Interceptor traps

There are various different well-known types of Interceptor Trap for example: Winser trap, Kenon trap, Bristol trap, Buchan trap and Reverse Interceptor trap. They are all made from vitreous clay and are still available today. However, as is everything these days, they do not make them like they used to.

Doulton & Co Ltd, Lambeth (yes, the same as Royal Doulton) list several versions of Interceptor Trap in their ‘Drainage and Sewerage Appliances Catalogue’ dated October 1924. They have The Radnor, The Netley (Reverse Action), The Warwick, The Coulsdon and The Salus.

Although the originals are all slightly different and named, I would assume, to set the manufactures apart they all primarily do the same job. The most commonly used by name today are Winser Interceptor traps and Kenon Interceptor traps.

Cast iron interceptor traps are also made.

An interceptor trap is probably the most crucial part of a drainage system and I believe they were seriously introduced in Victorian times instigated as a result of epidemics such as the 1854 Soho cholera outbreak caused by poor sanitation. It was first believed that the disease cholera was an airborne infection (until the physician John Snow later proved it was waterborne). Their main purpose was to prevent odours and gases from the main sewer venting into properties, therefore preventing airborne infection. This is done by the water held in the trap which creates an airtight seal, but allows solids and liquids to flow through. They can also help to prevent rodent access from the main sewer, although they must be operational and intact with the rodding eye cap in place. Although, even then rats are good swimmers and can easily negotiate the bend or trap of an interceptor and travel through the water.

They are prone to deterioration and damage though and ground settlement, roots or general abuse can cause them to fail. Once at this stage many are excavated and removed and a straight line pipe installed, as this is usually easier and quicker than replacing the whole trap. However, we would always advise on replacing the trap completely and installing a new one as we believe the advantages of having them outweigh the disadvantages.

Interceptor traps are usually found in the outlet of the last manhole chamber from a property prior to the main sewer connection. The rodding eye is an open pipe that gives a straight line access to the outgoing pipework. This rodding eye must be capped or sealed otherwise the trap is effectively pointless, because the open pipe will allow odours and rats through. Originally the caps were flat round clay ‘lids’ and they were made in with jointing compound. It is rare these days to find one still intact as they are usually removed and left off, or fall off, if not fitted back correctly, and drop into the trap causing an obstruction. These days plastic or metal caps and plugs can be installed as a replacement. We would advise metal as these do not get attacked and chewed by rodents. The ones we fit are installed with a chain and link to the chamber wall at high level so in the event of the manhole being full, the cap can be pulled off to allow a flow and empty the manhole chamber.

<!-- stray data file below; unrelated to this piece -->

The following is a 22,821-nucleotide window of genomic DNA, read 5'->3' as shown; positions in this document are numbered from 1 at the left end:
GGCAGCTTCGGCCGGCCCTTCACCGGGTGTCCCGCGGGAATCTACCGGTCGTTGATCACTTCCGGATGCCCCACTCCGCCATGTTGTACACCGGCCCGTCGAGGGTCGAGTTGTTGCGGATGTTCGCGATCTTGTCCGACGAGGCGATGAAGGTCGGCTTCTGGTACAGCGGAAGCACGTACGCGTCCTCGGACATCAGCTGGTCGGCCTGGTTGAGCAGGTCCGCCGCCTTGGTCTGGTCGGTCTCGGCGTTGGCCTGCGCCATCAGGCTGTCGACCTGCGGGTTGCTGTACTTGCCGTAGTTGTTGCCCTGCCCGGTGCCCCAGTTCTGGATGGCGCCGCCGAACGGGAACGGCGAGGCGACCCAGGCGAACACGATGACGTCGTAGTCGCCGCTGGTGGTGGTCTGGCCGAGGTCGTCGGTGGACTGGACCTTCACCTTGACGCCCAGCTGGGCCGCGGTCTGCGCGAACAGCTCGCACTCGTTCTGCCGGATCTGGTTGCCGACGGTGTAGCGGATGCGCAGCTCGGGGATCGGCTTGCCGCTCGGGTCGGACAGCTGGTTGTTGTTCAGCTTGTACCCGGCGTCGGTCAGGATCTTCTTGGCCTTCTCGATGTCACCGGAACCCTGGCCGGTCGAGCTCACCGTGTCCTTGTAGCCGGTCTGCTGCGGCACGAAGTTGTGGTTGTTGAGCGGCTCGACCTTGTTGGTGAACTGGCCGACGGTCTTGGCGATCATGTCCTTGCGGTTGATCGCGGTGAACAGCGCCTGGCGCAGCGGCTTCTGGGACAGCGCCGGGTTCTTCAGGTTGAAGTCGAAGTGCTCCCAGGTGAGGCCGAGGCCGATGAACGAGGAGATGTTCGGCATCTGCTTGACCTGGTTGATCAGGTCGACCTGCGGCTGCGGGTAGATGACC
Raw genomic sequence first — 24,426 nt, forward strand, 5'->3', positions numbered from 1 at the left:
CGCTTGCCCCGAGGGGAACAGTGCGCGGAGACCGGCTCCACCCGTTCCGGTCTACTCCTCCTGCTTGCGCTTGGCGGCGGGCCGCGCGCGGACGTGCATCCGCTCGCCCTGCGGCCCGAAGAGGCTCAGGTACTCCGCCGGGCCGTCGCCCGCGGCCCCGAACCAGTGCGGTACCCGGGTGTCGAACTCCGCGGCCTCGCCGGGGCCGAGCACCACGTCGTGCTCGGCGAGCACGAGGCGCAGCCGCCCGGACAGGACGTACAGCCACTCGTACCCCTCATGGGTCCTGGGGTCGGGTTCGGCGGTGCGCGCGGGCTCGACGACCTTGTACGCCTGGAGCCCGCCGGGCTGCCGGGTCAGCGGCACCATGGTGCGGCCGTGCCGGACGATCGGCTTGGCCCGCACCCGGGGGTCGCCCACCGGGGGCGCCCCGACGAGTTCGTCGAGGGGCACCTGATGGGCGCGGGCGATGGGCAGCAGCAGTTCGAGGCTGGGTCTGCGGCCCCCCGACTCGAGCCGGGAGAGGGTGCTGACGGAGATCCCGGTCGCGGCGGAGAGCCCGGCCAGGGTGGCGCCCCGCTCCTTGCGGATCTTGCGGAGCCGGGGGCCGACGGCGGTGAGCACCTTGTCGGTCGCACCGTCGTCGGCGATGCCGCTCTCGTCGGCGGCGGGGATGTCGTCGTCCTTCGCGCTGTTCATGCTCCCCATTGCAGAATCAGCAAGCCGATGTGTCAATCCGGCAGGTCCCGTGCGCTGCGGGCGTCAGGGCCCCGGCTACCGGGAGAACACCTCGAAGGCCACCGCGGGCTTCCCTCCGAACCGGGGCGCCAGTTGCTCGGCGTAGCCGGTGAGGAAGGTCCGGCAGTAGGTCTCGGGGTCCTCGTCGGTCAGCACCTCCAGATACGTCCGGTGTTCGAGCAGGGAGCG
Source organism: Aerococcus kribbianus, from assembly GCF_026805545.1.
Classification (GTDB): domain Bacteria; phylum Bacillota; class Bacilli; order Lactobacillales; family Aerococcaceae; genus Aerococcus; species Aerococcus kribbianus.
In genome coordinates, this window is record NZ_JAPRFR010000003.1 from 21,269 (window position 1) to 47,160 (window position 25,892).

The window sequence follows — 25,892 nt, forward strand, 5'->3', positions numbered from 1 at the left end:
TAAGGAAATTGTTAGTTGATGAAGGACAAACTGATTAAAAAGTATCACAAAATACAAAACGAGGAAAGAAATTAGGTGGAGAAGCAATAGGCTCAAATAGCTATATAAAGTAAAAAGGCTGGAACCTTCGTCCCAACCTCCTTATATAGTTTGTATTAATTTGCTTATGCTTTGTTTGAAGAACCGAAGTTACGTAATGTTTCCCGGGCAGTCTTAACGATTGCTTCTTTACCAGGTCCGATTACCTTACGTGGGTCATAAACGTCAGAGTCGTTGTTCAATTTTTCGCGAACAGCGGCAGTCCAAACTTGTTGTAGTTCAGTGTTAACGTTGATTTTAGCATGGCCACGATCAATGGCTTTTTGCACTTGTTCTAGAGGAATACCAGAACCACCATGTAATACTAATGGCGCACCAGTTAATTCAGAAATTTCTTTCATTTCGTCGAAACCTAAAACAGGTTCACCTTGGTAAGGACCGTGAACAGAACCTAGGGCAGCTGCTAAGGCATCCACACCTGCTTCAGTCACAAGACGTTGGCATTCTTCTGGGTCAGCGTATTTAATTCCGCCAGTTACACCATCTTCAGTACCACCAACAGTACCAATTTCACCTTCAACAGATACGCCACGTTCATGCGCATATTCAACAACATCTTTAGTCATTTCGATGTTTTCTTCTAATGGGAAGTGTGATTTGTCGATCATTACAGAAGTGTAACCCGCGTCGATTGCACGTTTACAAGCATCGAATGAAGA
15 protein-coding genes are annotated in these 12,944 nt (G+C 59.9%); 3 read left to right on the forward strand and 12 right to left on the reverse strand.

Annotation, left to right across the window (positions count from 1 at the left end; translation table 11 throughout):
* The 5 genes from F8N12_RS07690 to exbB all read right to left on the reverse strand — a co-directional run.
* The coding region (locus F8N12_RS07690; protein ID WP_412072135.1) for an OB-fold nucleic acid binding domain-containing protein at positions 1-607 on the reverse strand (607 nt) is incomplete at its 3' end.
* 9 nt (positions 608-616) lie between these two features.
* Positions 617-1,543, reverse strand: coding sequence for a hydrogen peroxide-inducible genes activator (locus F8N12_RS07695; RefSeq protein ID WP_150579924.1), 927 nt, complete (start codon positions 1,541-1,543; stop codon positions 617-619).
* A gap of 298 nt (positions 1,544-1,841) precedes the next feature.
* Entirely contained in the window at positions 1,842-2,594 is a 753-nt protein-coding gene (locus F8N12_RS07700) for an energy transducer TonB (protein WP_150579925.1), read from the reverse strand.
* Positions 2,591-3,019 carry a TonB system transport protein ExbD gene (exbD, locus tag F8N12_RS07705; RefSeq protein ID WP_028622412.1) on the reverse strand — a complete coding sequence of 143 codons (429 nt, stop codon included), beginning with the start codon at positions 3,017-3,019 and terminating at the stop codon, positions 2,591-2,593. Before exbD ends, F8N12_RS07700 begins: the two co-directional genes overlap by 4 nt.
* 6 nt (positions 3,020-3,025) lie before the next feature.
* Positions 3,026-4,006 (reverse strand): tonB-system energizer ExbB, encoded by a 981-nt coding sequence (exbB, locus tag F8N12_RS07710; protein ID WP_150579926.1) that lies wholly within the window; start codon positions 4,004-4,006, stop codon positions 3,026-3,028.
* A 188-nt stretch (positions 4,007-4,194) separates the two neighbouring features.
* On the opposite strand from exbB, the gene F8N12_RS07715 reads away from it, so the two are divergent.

Buchan traps, sometimes referred to as the ‘Siphon Water trap’ or ‘Blind Siphon’ can be a particular issue as these are not installed inside a manhole chamber. These can be dated back to the 1880’s and were designed and patented as improvements in Siphon Water traps by William Paton Buchan (Sanitary Engineer) of Lanark, Scotland. They are buried in the ground but have a pipe or pipes from the surface dropping down onto the trap and rodding eye allowing some access. However, these are not as straight forward to clean or maintain compared to an interceptor trap in a manhole chamber, as the actual working access to the trap and rodding eye is not possible. So once problems develop it is usually the start of ongoing issues, but it does depend on how well they have been installed and what access is available.

MG Drainage can assist you with any of the following:

Clearance, maintenance and replacing of all types of Interceptor traps, Winser trap, Kenon trap, Buchan trap, Reverse Interceptor trap, Bristol Interceptor.

Examples: 1. Naylor ‘Kenon’ Interceptor Trap, 2. & 3. Naylor ‘Winser’ Interceptor Trap

100mm Winser Interceptor Trap, as originally made circa 1910

150mm Winser Interceptor Trap, as originally made circa 1920

Doulton Salesman samples from around the 1890’s to early 1900’s. Miniature Interceptor traps (left to right). The Coulsdon / The Kenon / The Radnor

Winser & Co miniature sample (left), smaller ‘unmarked’ sample (right)

Interceptor Trap Cross Section Sketch

Interceptor Trap Replacement Example

Interceptor Trap Examples as found